<img height="1" width="1" src="https://www.facebook.com/tr?id=177704282845749&amp;ev=PageView &amp;noscript=1">
Chicomm Blog

Pharmaceutical Communications Solutions Across Borders

Posted by Cathy Kulnig-Dastice on Tuesday, November 16, 2021

pharmaceutical-communicationsIt’s tough to imagine where we’d be as a society right now without the rapid response of pharmaceutical companies in developing COVID‑19 vaccines. 

These innovative companies work hard to develop life‑saving medicines, and often experience rapid shifts in personnel, locations, and project focus. But one unchanging need is the critical importance of communicating safely, securely, and seamlessly, even across international borders. 


Need for High Security

Pharmaceutical companies are similar to other clients in that they want to keep their manufacturing plant running smoothly. But pharmaceutical companies have a higher need for secure communications than a local manufacturing company; some of these companies are manufacturing major drugs — like the COVID‑19 vaccines.

They operate in a world where those secrets need to be maintained. Communication needs to be secure and encrypted. They can’t have people listening in on their communications. So cellphones aren’t really what they’re using; they’re using basic two‑way radio communication — but it’s part of a larger communications ecosystem.

Pharmaceutical communications have to ensure that every office and facility experiences safety and security — around the clock and around the globe. Pharmaceutical industry leaders are finding the best way to operate safely and securely across time zones and borders is to create a command center. 

A command center allows them to use two‑way radios to communicate from anywhere in the world with their staff or their departments. Without that, they could use cell phones. But cell phones sometimes aren't reliable, so they would be on a secure channel talking on a device.


A Communications Ecosystem

A pharmaceutical company needs a communications ecosystem that integrates voice, data, analytics and video. This isn’t something they buy off the shelf, a cookie‑cutter solution. It’s a highly customizable, scaleable, flexible system that’s custom built for their situation.

We’ll ask “What are your needs? What are your problems?” And this is how we’re going to solve them.

Motorola’s Safety Reimagined is an example of an ecosystem that unifies voice, data, video, and analytics in one integrated platform — that’s the kind of pharmaceutical communications system we’re talking to our customers about.


Adapting to Rapid Changes

Pharmaceutical companies are changing and growing so rapidly that their communications systems need to maintain maximum flexibility and adaptability. They have a number of moving parts. They’re always being sold, and they’re being challenged with budgets. They are hiring people, and then getting rid of half of their staff. One minute they need 50 radios, and the next minute they need only 10 — and we have supply chain issues.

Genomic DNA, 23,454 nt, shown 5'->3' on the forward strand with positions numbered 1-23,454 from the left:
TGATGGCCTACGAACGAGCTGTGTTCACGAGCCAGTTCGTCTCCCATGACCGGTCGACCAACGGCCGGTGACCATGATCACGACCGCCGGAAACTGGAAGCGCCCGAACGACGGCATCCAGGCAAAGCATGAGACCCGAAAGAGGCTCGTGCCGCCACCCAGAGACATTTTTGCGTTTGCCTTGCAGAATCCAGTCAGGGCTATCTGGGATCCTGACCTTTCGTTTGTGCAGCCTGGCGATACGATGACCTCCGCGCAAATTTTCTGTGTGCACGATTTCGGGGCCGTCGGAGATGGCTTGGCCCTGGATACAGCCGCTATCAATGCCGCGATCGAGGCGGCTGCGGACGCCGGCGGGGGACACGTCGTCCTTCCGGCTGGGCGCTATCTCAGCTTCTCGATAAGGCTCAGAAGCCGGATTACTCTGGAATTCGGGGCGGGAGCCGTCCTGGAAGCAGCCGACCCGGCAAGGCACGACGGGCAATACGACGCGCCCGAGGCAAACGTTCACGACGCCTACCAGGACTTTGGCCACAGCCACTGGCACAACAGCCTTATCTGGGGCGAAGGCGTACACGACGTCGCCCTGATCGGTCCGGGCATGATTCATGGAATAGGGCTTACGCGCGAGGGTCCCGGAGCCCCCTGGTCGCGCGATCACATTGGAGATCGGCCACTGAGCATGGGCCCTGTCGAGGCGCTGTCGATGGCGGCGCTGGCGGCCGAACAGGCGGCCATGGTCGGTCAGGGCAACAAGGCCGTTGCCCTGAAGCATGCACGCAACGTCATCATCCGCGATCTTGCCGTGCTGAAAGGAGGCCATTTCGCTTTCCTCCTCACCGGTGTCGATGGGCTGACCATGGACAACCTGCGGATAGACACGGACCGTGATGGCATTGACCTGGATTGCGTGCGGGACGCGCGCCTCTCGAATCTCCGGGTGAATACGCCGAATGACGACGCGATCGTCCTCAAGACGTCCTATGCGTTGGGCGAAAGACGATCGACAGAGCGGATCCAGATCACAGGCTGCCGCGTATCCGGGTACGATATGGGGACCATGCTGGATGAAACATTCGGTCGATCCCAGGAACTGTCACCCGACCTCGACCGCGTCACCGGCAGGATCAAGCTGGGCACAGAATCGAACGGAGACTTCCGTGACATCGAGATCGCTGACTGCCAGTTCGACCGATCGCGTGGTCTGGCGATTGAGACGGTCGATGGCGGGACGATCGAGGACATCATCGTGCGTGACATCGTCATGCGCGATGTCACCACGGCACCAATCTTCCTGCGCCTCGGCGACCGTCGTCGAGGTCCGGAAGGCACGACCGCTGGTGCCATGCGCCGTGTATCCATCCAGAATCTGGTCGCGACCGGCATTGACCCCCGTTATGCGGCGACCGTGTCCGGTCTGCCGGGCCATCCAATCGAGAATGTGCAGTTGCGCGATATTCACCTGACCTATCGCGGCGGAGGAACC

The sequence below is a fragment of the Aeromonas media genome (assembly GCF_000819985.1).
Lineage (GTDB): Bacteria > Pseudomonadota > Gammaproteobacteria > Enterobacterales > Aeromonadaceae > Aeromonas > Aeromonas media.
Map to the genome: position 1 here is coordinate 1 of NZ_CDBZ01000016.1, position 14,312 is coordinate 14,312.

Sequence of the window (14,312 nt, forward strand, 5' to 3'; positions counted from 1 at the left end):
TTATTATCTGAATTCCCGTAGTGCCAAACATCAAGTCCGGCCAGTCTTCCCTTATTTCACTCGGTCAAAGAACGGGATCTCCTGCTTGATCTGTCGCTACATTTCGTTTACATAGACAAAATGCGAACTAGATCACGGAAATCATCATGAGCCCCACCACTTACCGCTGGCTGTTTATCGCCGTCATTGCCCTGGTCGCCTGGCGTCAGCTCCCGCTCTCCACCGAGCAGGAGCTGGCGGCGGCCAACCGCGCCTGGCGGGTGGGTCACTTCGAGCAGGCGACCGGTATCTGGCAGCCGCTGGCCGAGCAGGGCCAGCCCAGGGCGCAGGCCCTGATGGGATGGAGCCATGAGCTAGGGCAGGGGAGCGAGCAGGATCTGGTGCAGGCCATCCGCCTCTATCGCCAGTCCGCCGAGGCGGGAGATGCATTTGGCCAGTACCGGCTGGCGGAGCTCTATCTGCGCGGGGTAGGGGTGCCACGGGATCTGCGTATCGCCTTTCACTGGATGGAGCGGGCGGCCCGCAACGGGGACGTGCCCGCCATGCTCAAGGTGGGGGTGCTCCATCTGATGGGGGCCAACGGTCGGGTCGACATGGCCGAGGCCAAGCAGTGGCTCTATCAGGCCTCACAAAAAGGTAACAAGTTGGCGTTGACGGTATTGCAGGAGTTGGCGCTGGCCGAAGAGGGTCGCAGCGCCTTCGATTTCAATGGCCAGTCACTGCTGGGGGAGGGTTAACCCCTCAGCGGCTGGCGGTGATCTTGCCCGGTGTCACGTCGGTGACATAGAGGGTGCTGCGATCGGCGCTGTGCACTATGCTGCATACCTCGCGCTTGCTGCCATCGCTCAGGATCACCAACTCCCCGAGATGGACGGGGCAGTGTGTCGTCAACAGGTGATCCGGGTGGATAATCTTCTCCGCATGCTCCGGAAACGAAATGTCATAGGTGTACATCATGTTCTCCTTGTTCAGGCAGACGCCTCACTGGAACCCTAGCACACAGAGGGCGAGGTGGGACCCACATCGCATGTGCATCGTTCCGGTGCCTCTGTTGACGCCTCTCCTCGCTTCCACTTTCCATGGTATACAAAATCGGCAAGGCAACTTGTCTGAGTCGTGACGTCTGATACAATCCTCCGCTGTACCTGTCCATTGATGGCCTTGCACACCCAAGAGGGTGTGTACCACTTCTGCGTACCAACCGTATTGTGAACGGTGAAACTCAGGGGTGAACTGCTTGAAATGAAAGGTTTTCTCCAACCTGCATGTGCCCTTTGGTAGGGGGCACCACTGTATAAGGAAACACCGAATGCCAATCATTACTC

All of this makes it even more important that their communications ecosystem is as efficient and effective as possible. 

Some pharmaceutical companies are using trunked systems to be more efficient. 


Trunking, Capacity, and Redundancy

Trunked two‑way radios use repeaters to instantly transmit signals across greater distances. They use a digital network that automatically connects users to available channels. It’s different from a conventional radio system where users have to select a channel, and sometimes wait for a free channel. Especially for a large company, a trunked system is a more efficient way of using less equipment. 

Pharmaceutical customers benefit by building capacity and redundancy into their communications solutions.

When it comes to capacity, they want the flexibility to use an all‑call emergency and they need multi‑channel capacity where multiple people can talk at the same time. Redundancy means if they lose a repeater, they’ll always have another repeater.

That way, they’ll never be out of communication. It just flows to another repeater; they have multiple ways of communicating.  


Levels of Redundancy

Truly secure systems have multiple levels of redundancy. If you’re using a repeater and you need it for coverage, if it goes down, you’re out of communication. So you go back to basic communication, just person‑to‑person with a very short distance.

And if the worst happens, and you lose everything and everything crashes, or it goes off the network, you still communicate radio‑to‑radio, and it’s a secure channel. There are layers of security built in. 


Planning for Future Growth

Pharmaceutical companies can plan for the future by investing in a system that can easily migrate into a larger system as they grow. For example, MOTOTRBO is a very flexible system. It can help companies grow into their future growth and needs. It can expand to control alarms, emergencies, work orders, and a host of other needs.

What we're building is not just radio and voice; it’s an ecosystem that brings in multiple ways of communicating. 

In the end, pharmaceutical companies want to make pharmaceuticals — they don’t want to be in the radio business. So, we help match them with excellent service and manage the solution across whatever platform or country they happen to be in.

New Call-to-action